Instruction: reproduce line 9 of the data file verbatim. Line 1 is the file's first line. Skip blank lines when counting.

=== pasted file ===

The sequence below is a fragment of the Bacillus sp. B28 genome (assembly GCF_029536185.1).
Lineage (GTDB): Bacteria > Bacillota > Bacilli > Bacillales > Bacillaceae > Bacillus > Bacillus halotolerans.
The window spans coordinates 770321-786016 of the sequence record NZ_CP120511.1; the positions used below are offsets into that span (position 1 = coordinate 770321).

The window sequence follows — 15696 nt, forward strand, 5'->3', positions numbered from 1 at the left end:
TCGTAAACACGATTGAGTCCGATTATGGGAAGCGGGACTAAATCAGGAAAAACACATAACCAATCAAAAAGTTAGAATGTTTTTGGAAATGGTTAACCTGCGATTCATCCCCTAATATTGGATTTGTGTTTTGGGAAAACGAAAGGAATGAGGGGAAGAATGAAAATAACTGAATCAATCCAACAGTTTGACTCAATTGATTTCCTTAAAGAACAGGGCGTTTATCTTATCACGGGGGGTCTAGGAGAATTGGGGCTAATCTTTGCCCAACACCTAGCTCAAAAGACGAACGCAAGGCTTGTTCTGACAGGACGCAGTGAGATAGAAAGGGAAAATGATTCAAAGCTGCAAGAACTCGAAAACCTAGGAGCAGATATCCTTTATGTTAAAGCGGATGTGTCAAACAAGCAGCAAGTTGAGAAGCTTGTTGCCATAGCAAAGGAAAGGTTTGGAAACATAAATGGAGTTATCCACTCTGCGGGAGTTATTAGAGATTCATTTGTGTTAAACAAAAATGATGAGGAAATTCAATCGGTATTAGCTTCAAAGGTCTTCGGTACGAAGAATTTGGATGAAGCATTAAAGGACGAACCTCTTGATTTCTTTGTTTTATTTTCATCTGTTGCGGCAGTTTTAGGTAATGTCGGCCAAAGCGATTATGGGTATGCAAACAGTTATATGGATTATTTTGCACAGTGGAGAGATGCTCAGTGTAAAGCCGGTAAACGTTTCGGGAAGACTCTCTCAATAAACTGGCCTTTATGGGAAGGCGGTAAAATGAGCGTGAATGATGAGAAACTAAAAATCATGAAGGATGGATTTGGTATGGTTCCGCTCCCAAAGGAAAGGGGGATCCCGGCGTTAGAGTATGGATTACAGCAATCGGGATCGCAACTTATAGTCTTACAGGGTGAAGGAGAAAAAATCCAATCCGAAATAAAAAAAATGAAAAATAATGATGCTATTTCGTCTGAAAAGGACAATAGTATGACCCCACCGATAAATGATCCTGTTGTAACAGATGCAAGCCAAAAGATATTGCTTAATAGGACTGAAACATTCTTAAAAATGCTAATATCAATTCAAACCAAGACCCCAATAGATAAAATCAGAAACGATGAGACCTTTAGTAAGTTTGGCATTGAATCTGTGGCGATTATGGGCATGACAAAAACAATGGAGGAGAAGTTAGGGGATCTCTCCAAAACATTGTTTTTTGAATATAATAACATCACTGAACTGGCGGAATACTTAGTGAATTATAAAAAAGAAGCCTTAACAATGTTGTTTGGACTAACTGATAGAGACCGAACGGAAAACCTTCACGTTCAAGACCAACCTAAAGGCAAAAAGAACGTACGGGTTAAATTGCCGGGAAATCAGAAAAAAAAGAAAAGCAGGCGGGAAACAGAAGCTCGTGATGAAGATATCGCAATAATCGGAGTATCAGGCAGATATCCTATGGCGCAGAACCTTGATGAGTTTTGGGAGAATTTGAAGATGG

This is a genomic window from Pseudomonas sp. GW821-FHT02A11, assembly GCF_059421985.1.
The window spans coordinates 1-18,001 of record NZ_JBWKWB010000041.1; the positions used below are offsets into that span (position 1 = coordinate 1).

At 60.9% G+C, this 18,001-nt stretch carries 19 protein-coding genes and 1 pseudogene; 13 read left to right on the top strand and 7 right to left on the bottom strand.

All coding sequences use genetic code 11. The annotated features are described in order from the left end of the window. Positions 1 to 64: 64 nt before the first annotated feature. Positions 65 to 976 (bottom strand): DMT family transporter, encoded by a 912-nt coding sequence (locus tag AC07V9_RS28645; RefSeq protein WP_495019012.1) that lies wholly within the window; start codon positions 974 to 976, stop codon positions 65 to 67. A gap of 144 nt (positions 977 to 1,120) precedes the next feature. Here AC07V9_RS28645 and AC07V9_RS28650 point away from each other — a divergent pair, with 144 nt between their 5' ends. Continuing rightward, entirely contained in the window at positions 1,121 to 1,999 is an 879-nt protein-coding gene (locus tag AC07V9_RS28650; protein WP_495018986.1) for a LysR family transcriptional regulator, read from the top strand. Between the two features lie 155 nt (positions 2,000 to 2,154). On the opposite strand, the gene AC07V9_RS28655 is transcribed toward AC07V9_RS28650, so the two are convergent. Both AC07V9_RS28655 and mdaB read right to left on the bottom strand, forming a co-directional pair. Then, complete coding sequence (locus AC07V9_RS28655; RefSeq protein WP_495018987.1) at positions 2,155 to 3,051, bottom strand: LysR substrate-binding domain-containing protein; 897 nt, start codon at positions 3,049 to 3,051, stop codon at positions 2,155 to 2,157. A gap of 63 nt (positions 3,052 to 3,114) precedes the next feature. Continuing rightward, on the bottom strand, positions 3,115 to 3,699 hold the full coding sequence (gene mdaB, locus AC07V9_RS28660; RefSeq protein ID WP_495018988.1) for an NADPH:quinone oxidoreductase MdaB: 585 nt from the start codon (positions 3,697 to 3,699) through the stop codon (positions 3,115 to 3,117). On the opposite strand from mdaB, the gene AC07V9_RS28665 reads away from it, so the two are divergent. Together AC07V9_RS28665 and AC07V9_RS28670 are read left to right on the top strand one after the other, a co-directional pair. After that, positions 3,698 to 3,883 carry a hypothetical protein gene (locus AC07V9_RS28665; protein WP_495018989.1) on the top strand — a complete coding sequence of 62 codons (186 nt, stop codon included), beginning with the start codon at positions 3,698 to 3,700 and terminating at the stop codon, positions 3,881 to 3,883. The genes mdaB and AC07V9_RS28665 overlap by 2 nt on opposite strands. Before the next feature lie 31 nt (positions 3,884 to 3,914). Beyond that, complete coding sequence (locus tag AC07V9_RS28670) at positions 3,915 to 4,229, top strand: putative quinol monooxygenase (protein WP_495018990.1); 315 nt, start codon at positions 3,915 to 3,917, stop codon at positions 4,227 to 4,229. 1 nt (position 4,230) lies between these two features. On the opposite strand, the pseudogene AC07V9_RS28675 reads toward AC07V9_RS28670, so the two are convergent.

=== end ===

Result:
All coding sequences use genetic code 11. The annotated features are described in order from the left end of the window. Positions 1 to 64: 64 nt before the first annotated feature. Positions 65 to 976 (bottom strand): DMT family transporter, encoded by a 912-nt coding sequence (locus tag AC07V9_RS28645; RefSeq protein WP_495019012.1) that lies wholly within the window; start codon positions 974 to 976, stop codon positions 65 to 67. A gap of 144 nt (positions 977 to 1,120) precedes the next feature. Here AC07V9_RS28645 and AC07V9_RS28650 point away from each other — a divergent pair, with 144 nt between their 5' ends. Continuing rightward, entirely contained in the window at positions 1,121 to 1,999 is an 879-nt protein-coding gene (locus tag AC07V9_RS28650; protein WP_495018986.1) for a LysR family transcriptional regulator, read from the top strand. Between the two features lie 155 nt (positions 2,000 to 2,154). On the opposite strand, the gene AC07V9_RS28655 is transcribed toward AC07V9_RS28650, so the two are convergent. Both AC07V9_RS28655 and mdaB read right to left on the bottom strand, forming a co-directional pair. Then, complete coding sequence (locus AC07V9_RS28655; RefSeq protein WP_495018987.1) at positions 2,155 to 3,051, bottom strand: LysR substrate-binding domain-containing protein; 897 nt, start codon at positions 3,049 to 3,051, stop codon at positions 2,155 to 2,157. A gap of 63 nt (positions 3,052 to 3,114) precedes the next feature. Continuing rightward, on the bottom strand, positions 3,115 to 3,699 hold the full coding sequence (gene mdaB, locus AC07V9_RS28660; RefSeq protein ID WP_495018988.1) for an NADPH:quinone oxidoreductase MdaB: 585 nt from the start codon (positions 3,697 to 3,699) through the stop codon (positions 3,115 to 3,117). On the opposite strand from mdaB, the gene AC07V9_RS28665 reads away from it, so the two are divergent. Together AC07V9_RS28665 and AC07V9_RS28670 are read left to right on the top strand one after the other, a co-directional pair. After that, positions 3,698 to 3,883 carry a hypothetical protein gene (locus AC07V9_RS28665; protein WP_495018989.1) on the top strand — a complete coding sequence of 62 codons (186 nt, stop codon included), beginning with the start codon at positions 3,698 to 3,700 and terminating at the stop codon, positions 3,881 to 3,883. The genes mdaB and AC07V9_RS28665 overlap by 2 nt on opposite strands. Before the next feature lie 31 nt (positions 3,884 to 3,914). Beyond that, complete coding sequence (locus tag AC07V9_RS28670) at positions 3,915 to 4,229, top strand: putative quinol monooxygenase (protein WP_495018990.1); 315 nt, start codon at positions 3,915 to 3,917, stop codon at positions 4,227 to 4,229. 1 nt (position 4,230) lies between these two features. On the opposite strand, the pseudogene AC07V9_RS28675 reads toward AC07V9_RS28670, so the two are convergent.